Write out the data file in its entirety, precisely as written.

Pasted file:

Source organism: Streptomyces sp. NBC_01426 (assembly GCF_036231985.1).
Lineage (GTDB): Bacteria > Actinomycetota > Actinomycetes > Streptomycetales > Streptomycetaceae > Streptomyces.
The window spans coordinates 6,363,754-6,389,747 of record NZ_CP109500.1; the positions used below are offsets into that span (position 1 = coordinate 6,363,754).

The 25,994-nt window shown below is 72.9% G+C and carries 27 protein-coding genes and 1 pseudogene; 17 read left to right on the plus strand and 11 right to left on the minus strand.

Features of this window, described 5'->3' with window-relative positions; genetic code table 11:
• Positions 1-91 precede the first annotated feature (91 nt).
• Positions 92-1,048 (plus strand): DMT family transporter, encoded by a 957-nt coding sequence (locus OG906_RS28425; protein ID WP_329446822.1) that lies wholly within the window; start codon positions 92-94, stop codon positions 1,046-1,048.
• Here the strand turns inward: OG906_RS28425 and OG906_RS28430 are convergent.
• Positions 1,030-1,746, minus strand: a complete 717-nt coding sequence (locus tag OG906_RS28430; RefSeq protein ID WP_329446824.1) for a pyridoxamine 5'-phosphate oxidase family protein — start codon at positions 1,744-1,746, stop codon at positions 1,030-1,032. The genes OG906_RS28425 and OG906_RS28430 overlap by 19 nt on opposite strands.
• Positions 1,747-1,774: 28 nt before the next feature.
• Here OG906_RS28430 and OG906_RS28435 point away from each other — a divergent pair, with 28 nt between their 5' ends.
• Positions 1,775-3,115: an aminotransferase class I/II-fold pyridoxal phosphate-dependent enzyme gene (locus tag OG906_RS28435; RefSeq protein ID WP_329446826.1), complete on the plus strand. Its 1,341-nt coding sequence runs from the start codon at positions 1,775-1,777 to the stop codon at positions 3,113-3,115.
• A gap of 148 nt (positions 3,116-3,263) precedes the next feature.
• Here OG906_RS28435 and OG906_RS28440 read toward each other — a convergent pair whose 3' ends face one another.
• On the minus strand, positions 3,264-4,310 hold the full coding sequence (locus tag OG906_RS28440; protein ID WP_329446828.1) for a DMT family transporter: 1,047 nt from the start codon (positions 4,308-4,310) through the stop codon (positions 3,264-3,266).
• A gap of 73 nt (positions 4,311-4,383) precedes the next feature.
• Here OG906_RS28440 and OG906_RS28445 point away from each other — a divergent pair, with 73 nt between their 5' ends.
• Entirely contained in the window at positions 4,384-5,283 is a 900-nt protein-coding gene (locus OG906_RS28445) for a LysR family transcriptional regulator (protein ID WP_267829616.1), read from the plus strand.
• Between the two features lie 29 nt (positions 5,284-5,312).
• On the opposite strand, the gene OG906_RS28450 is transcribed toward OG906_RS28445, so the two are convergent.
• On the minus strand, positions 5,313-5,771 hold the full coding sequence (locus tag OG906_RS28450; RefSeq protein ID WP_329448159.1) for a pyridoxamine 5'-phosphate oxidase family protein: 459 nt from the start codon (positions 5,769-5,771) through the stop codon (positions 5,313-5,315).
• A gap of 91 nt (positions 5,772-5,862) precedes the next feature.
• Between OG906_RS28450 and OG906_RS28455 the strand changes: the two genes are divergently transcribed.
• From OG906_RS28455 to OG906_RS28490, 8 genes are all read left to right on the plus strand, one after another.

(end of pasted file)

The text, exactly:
Source organism: Streptomyces sp. NBC_01426 (assembly GCF_036231985.1).
Lineage (GTDB): Bacteria > Actinomycetota > Actinomycetes > Streptomycetales > Streptomycetaceae > Streptomyces.
The window spans coordinates 6,363,754-6,389,747 of record NZ_CP109500.1; the positions used below are offsets into that span (position 1 = coordinate 6,363,754).

The 25,994-nt window shown below is 72.9% G+C and carries 27 protein-coding genes and 1 pseudogene; 17 read left to right on the plus strand and 11 right to left on the minus strand.

Features of this window, described 5'->3' with window-relative positions; genetic code table 11:
• Positions 1-91 precede the first annotated feature (91 nt).
• Positions 92-1,048 (plus strand): DMT family transporter, encoded by a 957-nt coding sequence (locus OG906_RS28425; protein ID WP_329446822.1) that lies wholly within the window; start codon positions 92-94, stop codon positions 1,046-1,048.
• Here the strand turns inward: OG906_RS28425 and OG906_RS28430 are convergent.
• Positions 1,030-1,746, minus strand: a complete 717-nt coding sequence (locus tag OG906_RS28430; RefSeq protein ID WP_329446824.1) for a pyridoxamine 5'-phosphate oxidase family protein — start codon at positions 1,744-1,746, stop codon at positions 1,030-1,032. The genes OG906_RS28425 and OG906_RS28430 overlap by 19 nt on opposite strands.
• Positions 1,747-1,774: 28 nt before the next feature.
• Here OG906_RS28430 and OG906_RS28435 point away from each other — a divergent pair, with 28 nt between their 5' ends.
• Positions 1,775-3,115: an aminotransferase class I/II-fold pyridoxal phosphate-dependent enzyme gene (locus tag OG906_RS28435; RefSeq protein ID WP_329446826.1), complete on the plus strand. Its 1,341-nt coding sequence runs from the start codon at positions 1,775-1,777 to the stop codon at positions 3,113-3,115.
• A gap of 148 nt (positions 3,116-3,263) precedes the next feature.
• Here OG906_RS28435 and OG906_RS28440 read toward each other — a convergent pair whose 3' ends face one another.
• On the minus strand, positions 3,264-4,310 hold the full coding sequence (locus tag OG906_RS28440; protein ID WP_329446828.1) for a DMT family transporter: 1,047 nt from the start codon (positions 4,308-4,310) through the stop codon (positions 3,264-3,266).
• A gap of 73 nt (positions 4,311-4,383) precedes the next feature.
• Here OG906_RS28440 and OG906_RS28445 point away from each other — a divergent pair, with 73 nt between their 5' ends.
• Entirely contained in the window at positions 4,384-5,283 is a 900-nt protein-coding gene (locus OG906_RS28445) for a LysR family transcriptional regulator (protein ID WP_267829616.1), read from the plus strand.
• Between the two features lie 29 nt (positions 5,284-5,312).
• On the opposite strand, the gene OG906_RS28450 is transcribed toward OG906_RS28445, so the two are convergent.
• On the minus strand, positions 5,313-5,771 hold the full coding sequence (locus tag OG906_RS28450; RefSeq protein ID WP_329448159.1) for a pyridoxamine 5'-phosphate oxidase family protein: 459 nt from the start codon (positions 5,769-5,771) through the stop codon (positions 5,313-5,315).
• A gap of 91 nt (positions 5,772-5,862) precedes the next feature.
• Between OG906_RS28450 and OG906_RS28455 the strand changes: the two genes are divergently transcribed.
• From OG906_RS28455 to OG906_RS28490, 8 genes are all read left to right on the plus strand, one after another.